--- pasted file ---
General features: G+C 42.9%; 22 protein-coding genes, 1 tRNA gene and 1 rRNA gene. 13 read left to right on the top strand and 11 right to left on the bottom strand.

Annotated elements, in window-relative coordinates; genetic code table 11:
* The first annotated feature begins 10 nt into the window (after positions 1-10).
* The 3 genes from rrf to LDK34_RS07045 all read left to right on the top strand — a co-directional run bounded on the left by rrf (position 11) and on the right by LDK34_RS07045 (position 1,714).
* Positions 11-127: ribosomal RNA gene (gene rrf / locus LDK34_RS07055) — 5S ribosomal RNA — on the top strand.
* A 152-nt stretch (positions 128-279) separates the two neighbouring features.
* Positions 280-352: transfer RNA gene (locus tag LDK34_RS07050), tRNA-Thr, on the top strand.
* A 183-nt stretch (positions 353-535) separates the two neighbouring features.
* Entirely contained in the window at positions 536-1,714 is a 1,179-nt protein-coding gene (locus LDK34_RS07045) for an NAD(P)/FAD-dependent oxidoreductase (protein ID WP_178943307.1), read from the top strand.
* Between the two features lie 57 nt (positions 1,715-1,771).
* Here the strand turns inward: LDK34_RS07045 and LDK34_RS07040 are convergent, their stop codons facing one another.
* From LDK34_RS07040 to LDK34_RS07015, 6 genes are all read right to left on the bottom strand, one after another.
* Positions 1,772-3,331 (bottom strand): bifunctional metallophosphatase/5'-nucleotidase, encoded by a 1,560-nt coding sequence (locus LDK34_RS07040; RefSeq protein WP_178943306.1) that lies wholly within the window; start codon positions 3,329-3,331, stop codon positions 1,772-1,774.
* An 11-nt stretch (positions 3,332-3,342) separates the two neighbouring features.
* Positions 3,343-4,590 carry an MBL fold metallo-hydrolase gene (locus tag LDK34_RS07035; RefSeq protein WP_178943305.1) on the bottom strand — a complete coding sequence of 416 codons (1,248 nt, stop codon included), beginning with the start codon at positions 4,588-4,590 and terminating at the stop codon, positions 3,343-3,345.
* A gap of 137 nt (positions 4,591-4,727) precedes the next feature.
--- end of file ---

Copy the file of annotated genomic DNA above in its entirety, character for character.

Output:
General features: G+C 42.9%; 22 protein-coding genes, 1 tRNA gene and 1 rRNA gene. 13 read left to right on the top strand and 11 right to left on the bottom strand.

Annotated elements, in window-relative coordinates; genetic code table 11:
* The first annotated feature begins 10 nt into the window (after positions 1-10).
* The 3 genes from rrf to LDK34_RS07045 all read left to right on the top strand — a co-directional run bounded on the left by rrf (position 11) and on the right by LDK34_RS07045 (position 1,714).
* Positions 11-127: ribosomal RNA gene (gene rrf / locus LDK34_RS07055) — 5S ribosomal RNA — on the top strand.
* A 152-nt stretch (positions 128-279) separates the two neighbouring features.
* Positions 280-352: transfer RNA gene (locus tag LDK34_RS07050), tRNA-Thr, on the top strand.
* A 183-nt stretch (positions 353-535) separates the two neighbouring features.
* Entirely contained in the window at positions 536-1,714 is a 1,179-nt protein-coding gene (locus LDK34_RS07045) for an NAD(P)/FAD-dependent oxidoreductase (protein ID WP_178943307.1), read from the top strand.
* Between the two features lie 57 nt (positions 1,715-1,771).
* Here the strand turns inward: LDK34_RS07045 and LDK34_RS07040 are convergent, their stop codons facing one another.
* From LDK34_RS07040 to LDK34_RS07015, 6 genes are all read right to left on the bottom strand, one after another.
* Positions 1,772-3,331 (bottom strand): bifunctional metallophosphatase/5'-nucleotidase, encoded by a 1,560-nt coding sequence (locus LDK34_RS07040; RefSeq protein WP_178943306.1) that lies wholly within the window; start codon positions 3,329-3,331, stop codon positions 1,772-1,774.
* An 11-nt stretch (positions 3,332-3,342) separates the two neighbouring features.
* Positions 3,343-4,590 carry an MBL fold metallo-hydrolase gene (locus tag LDK34_RS07035; RefSeq protein WP_178943305.1) on the bottom strand — a complete coding sequence of 416 codons (1,248 nt, stop codon included), beginning with the start codon at positions 4,588-4,590 and terminating at the stop codon, positions 3,343-3,345.
* A gap of 137 nt (positions 4,591-4,727) precedes the next feature.